The legal and medical fallout from the death of Diego Armando Maradona continued this week, with probes into the late football icon’s passing progressing.
Numerous toxicological studies were carried out, investigators said, with the focus on determining whether there was malpractice in the neglect of Maradona’s heart condition.
The lab tests as from midweek started with that organ, enlarged for the last two decades and weighing twice the normal size. Maradona’s blood and urine were also examined, as were swabs in order to determine what medication he was taking and in what doses. Experts are also searching to see whether there were traces of alcohol or some other substance abuse in the hours preceding his death.
The sporting legend’s excesses and addictions were the origin of multiple health emergencies, which had often taken him on the brink of death in recent years. Maradona overcame his addiction to hard drugs several years ago via rehab but his entourage warned that he continued to consume alcohol in combination with tranquilisers and anxiolytics.
It is not known to what extent the latter had been prescribed by doctors.
"Histopathological and toxicological tests (the former on his bowels following the autopsy) have commenced and will be followed by cell analysis and his clinical history until a full report is delivered to a medical board," Vadim Mischanchuk, a lawyer for Agustina Cosachov, Maradona’s psychiatrist, told the C5N news channel.
Cosachov and neurosurgeon Leopoldo Luque, Maradona’s personal doctor, have fallen under the judicial spotlight as the last professionals to attend the former Albiceleste captain. The possibility of involuntary homicide charges looms but there is still no indictment.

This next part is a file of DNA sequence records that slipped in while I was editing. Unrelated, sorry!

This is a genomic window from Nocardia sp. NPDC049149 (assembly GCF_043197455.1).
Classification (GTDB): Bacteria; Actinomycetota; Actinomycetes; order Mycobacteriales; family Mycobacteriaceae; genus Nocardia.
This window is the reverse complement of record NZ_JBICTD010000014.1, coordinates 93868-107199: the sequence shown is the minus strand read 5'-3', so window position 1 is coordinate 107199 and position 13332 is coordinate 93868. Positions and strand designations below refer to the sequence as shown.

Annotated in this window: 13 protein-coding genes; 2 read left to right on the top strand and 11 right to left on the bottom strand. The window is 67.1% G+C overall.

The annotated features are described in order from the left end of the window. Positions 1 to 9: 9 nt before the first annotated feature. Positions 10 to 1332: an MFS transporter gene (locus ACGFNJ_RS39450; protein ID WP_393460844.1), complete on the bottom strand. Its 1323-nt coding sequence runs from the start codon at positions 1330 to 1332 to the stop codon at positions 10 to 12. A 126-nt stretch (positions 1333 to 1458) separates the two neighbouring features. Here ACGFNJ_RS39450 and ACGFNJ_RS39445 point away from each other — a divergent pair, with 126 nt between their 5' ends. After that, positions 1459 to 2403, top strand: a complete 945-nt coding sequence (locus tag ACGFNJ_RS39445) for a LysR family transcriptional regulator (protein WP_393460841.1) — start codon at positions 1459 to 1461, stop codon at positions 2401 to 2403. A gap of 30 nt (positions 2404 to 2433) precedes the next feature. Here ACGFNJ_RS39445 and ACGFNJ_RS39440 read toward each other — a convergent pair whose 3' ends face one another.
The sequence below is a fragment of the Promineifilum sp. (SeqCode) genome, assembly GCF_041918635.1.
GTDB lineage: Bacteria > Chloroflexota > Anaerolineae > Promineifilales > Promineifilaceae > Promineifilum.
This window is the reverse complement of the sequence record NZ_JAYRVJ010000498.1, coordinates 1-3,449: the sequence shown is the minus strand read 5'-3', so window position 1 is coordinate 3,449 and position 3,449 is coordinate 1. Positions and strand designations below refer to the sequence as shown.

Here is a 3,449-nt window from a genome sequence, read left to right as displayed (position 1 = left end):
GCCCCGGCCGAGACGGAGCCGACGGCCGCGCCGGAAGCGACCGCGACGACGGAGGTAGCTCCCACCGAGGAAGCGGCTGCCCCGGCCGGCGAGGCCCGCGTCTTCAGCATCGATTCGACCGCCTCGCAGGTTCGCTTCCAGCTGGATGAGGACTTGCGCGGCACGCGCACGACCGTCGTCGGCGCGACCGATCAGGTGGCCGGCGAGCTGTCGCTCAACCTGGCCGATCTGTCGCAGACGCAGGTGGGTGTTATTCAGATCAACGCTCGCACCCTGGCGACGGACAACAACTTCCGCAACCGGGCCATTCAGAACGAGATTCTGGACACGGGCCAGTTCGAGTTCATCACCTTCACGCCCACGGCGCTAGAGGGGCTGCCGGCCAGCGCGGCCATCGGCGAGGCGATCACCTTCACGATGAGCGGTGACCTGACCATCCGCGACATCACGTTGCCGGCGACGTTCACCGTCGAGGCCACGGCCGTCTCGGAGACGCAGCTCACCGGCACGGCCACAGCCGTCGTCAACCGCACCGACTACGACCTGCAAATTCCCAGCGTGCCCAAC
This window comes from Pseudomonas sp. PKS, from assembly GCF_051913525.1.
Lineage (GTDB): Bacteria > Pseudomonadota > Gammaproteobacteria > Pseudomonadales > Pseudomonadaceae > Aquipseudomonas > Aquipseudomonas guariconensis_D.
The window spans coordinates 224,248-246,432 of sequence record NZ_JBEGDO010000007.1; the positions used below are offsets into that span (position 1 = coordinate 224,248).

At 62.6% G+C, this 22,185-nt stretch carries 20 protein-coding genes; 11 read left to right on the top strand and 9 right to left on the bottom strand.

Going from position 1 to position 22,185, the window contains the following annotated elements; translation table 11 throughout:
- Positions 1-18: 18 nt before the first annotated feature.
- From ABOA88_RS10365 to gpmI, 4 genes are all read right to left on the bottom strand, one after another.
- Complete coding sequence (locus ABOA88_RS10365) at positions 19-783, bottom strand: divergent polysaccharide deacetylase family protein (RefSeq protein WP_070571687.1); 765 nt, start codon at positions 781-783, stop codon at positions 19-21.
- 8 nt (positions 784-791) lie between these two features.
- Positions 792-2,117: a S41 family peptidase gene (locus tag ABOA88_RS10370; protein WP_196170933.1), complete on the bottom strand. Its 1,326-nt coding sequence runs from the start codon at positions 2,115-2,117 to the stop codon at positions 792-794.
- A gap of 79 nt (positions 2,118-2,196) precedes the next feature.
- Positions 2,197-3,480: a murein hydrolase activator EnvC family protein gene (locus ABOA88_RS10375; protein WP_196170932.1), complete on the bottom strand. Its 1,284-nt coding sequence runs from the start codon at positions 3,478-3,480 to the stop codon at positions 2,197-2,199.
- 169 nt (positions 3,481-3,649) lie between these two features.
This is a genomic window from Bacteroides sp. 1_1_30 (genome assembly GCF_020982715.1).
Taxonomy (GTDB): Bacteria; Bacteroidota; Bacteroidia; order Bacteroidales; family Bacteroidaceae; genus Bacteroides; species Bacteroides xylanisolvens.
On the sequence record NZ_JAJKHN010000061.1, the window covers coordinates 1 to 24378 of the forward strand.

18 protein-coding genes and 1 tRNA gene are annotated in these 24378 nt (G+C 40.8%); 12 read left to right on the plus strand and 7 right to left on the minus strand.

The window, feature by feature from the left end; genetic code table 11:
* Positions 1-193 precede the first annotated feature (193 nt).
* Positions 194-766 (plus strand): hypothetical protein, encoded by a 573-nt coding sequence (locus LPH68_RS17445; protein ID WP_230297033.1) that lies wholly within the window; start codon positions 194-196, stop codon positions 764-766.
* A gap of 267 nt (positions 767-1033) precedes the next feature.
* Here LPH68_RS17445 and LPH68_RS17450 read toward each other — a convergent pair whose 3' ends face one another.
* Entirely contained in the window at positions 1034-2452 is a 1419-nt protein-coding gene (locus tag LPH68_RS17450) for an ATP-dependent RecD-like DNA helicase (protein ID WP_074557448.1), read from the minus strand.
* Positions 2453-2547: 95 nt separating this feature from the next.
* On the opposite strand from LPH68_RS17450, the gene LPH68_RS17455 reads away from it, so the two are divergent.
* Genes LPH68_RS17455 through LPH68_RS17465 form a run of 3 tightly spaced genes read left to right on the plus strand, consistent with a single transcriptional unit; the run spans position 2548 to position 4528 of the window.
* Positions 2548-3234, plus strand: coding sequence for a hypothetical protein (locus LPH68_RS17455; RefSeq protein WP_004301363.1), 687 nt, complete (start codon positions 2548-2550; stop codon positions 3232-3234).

"You have to respect people. There’s a family in mourning. You have to take it step by step. You cannot stick somebody in front of a camera to say this or that happened, otherwise it would be a circus, disgraceful," warned Mischanchuk to defuse the anxiety for lab tests and analysis whose results will not be publicly disclosed.
The truth about Maradona’s health will only be known when the medical board designated by the prosecutor issues its opinion with no indication of how long that process will take.
The autopsy revealed that Maradona’s death on November 25 in a secluded Tigre residence was due to "an acute pulmonary oedema secondary to an acute chronic cardiac insufficiency with a dilated myocardium."
As occurred throughout a stormy love life, the media went looking for intimate details.
In one leaked chat message, Maradona’s eldest daughter Dalma told her sisters Gianinna and Jana: "I think we should go looking for a clinical GP," without questioning Luque or Cosachov but considering it indispensable to seek a doctor to coordinate the rest of Maradona’s care at home.
The 1986 World Cup champion had undergone an operation for a head clot on November 3. On his 60th birthday, four days previously, his poor physical condition and his difficulties speaking had been striking when he showed up in La Plata at the pitch of Gimnasia y Esgrima, the team he coached.
All the testimony given by those close to him agreed that he suffered from depression during eight months of confinement as a patient belonging to the risk groups of the coronavirus pandemic.
Fall week before death
Nurses further revealed that Maradona fell over in Tigre and hit his head a week before he died while recovering from his operation, without any medical studies being ordered to ascertain possible damage.
This was confirmed on Monday by the lawyer Mario Braudy, the current partner of Verónica Ojeda, the mother of Diego Fernando, the last child of Maradona’s to be recognised by the footballer.
Braudy dubbed the football star’s death "avoidable."
"The Monday before his death they called in Verónica because Diego was in bed and wanted to see her. At the San Andrés house, she found only his bodyguard and the weekend nurse, nobody else," said Braudy, who is legally representing the rights of Diego Fernando in the case.
In statements to the press, the lawyer aimed his fire directly against Luque, who on Monday spontaneously presented himself to the San Isidro prosecutors although he has yet to be formally indicted for involuntary homicide.
"I consider Luque a good person. I might have the best Ferrari in the world but if I give it to a five-year-old to drive, I’ve got a problem," said Braudy.